The hybrid cloud is increasing in popularity. It allows access to both private and public cloud services for greater scalability and flexibility, with reduced resource overcapacity.  The hybrid cloud lets you keep each part of your business in the most efficient environment. There is the drawback of having to keep track of several security platforms and be sure that all aspects of your company are able to communicate with one another. The hybrid cloud is perfect for a company that is designed for vertical markets. The public cloud can be used to communicate with clients, while the private cloud can keep their sensitive data secure.

The hybrid cloud is also the way to go when you’re thinking about data backup and business continuity. You want to backup your data both locally and in the cloud, and ensure you have a way to access all of your data and files in the event your computers fail or your office is inaccessible.

If you have any questions about which cloud service is the best choice for your business, contact us today! Our friendly and knowledgeable staff will get to know your business needs so we can develop the ideal solution for your organization.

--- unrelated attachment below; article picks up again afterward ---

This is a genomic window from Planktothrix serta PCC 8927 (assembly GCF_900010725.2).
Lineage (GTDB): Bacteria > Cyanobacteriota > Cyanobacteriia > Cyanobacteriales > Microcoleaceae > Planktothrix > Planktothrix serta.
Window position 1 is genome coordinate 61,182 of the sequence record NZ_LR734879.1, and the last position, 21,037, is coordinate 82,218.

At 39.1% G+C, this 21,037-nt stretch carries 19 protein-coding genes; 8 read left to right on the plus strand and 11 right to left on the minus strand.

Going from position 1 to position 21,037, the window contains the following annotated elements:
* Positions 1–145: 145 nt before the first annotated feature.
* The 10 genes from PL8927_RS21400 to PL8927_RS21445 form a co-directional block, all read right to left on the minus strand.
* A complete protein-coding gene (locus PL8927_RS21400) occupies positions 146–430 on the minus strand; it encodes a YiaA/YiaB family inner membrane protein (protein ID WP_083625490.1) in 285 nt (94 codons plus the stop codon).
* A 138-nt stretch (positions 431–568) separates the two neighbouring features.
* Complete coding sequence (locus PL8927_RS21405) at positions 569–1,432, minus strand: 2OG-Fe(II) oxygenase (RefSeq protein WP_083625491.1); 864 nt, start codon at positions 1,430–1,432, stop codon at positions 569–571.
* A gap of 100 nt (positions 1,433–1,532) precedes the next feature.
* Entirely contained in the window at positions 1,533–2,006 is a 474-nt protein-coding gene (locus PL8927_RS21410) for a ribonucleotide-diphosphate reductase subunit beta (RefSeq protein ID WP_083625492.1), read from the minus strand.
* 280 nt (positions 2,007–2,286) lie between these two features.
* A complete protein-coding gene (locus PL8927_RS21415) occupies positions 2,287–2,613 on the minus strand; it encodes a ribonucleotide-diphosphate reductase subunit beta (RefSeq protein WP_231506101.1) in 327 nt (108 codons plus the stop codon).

data backup vs. business continuity

Data Backup VS. Business Continuity

SMBs in general don’t have the same IT budgets and staffs as larger enterprises. Yet just like larger organizations they need to protect their data—and make sure they can get back to business rapidly after a disaster or other event that compromises their data and systems.

In this white paper, we’ll discuss what’s at stake when it comes to not just protecting, but also managing, your data (hint: your business). We’ll explain why it’s important to think in terms of business continuity rather than simply data backup. And we’ll look at how to calculate the all-important Recovery Time Objective (RTO) and Recovery Point Objective (RPO) so that you can get what you need from your business continuity vendor.


Downtime is real, and it’s costly. Across all businesses, it’s a staggering $163,674 per hour, according to research by the Aberdeen Group.1  Of course, the exact cost depended on company size: small companies lose approximately $8,581 per hour; medium companies $215,638 per hour; and large enterprises a whopping $686,250 for every hour of downtime.

The numbers speak for themselves: you need to plan for downtime.